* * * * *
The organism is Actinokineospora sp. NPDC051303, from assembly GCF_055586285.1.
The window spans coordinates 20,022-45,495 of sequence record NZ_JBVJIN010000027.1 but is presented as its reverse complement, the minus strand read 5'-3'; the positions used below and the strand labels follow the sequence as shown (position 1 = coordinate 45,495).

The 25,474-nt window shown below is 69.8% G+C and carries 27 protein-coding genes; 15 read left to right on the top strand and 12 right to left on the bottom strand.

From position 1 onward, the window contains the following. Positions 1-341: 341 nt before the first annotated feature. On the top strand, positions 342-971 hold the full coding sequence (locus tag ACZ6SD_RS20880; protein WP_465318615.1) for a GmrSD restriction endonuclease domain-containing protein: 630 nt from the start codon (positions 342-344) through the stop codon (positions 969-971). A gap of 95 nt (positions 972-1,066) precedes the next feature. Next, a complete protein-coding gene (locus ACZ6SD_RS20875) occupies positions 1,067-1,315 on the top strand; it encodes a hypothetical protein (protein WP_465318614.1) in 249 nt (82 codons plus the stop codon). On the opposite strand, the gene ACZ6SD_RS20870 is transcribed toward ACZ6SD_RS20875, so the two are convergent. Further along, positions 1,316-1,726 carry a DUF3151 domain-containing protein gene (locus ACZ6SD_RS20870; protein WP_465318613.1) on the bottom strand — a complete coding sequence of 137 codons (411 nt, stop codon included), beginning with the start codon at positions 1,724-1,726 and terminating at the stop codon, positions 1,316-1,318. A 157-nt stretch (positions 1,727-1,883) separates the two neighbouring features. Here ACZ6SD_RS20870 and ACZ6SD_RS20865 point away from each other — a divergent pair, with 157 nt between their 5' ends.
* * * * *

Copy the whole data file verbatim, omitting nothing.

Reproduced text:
The organism is Actinokineospora sp. NPDC051303, from assembly GCF_055586285.1.
The window spans coordinates 20,022-45,495 of sequence record NZ_JBVJIN010000027.1 but is presented as its reverse complement, the minus strand read 5'-3'; the positions used below and the strand labels follow the sequence as shown (position 1 = coordinate 45,495).

The 25,474-nt window shown below is 69.8% G+C and carries 27 protein-coding genes; 15 read left to right on the top strand and 12 right to left on the bottom strand.

From position 1 onward, the window contains the following. Positions 1-341: 341 nt before the first annotated feature. On the top strand, positions 342-971 hold the full coding sequence (locus tag ACZ6SD_RS20880; protein WP_465318615.1) for a GmrSD restriction endonuclease domain-containing protein: 630 nt from the start codon (positions 342-344) through the stop codon (positions 969-971). A gap of 95 nt (positions 972-1,066) precedes the next feature. Next, a complete protein-coding gene (locus ACZ6SD_RS20875) occupies positions 1,067-1,315 on the top strand; it encodes a hypothetical protein (protein WP_465318614.1) in 249 nt (82 codons plus the stop codon). On the opposite strand, the gene ACZ6SD_RS20870 is transcribed toward ACZ6SD_RS20875, so the two are convergent. Further along, positions 1,316-1,726 carry a DUF3151 domain-containing protein gene (locus ACZ6SD_RS20870; protein WP_465318613.1) on the bottom strand — a complete coding sequence of 137 codons (411 nt, stop codon included), beginning with the start codon at positions 1,724-1,726 and terminating at the stop codon, positions 1,316-1,318. A 157-nt stretch (positions 1,727-1,883) separates the two neighbouring features. Here ACZ6SD_RS20870 and ACZ6SD_RS20865 point away from each other — a divergent pair, with 157 nt between their 5' ends.